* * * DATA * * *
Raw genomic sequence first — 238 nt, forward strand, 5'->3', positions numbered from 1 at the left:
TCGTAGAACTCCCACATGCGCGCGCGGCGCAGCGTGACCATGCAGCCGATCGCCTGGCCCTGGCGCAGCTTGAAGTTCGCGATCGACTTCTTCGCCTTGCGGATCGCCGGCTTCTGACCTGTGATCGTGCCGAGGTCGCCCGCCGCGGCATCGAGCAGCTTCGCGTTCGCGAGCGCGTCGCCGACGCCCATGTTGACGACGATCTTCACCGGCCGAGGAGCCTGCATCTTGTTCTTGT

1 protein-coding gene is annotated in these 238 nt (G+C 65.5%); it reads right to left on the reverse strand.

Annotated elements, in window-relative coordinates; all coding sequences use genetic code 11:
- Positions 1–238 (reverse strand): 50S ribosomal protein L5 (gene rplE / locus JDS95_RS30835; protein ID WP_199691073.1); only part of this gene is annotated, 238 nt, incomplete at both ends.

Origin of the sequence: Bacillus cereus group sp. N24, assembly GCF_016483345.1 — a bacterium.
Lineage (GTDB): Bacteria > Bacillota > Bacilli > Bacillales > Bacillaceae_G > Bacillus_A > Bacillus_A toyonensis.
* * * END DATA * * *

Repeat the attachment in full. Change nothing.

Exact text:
Raw genomic sequence first — 238 nt, forward strand, 5'->3', positions numbered from 1 at the left:
TCGTAGAACTCCCACATGCGCGCGCGGCGCAGCGTGACCATGCAGCCGATCGCCTGGCCCTGGCGCAGCTTGAAGTTCGCGATCGACTTCTTCGCCTTGCGGATCGCCGGCTTCTGACCTGTGATCGTGCCGAGGTCGCCCGCCGCGGCATCGAGCAGCTTCGCGTTCGCGAGCGCGTCGCCGACGCCCATGTTGACGACGATCTTCACCGGCCGAGGAGCCTGCATCTTGTTCTTGT

1 protein-coding gene is annotated in these 238 nt (G+C 65.5%); it reads right to left on the reverse strand.

Annotated elements, in window-relative coordinates; all coding sequences use genetic code 11:
- Positions 1–238 (reverse strand): 50S ribosomal protein L5 (gene rplE / locus JDS95_RS30835; protein ID WP_199691073.1); only part of this gene is annotated, 238 nt, incomplete at both ends.

Origin of the sequence: Bacillus cereus group sp. N24, assembly GCF_016483345.1 — a bacterium.
Lineage (GTDB): Bacteria > Bacillota > Bacilli > Bacillales > Bacillaceae_G > Bacillus_A > Bacillus_A toyonensis.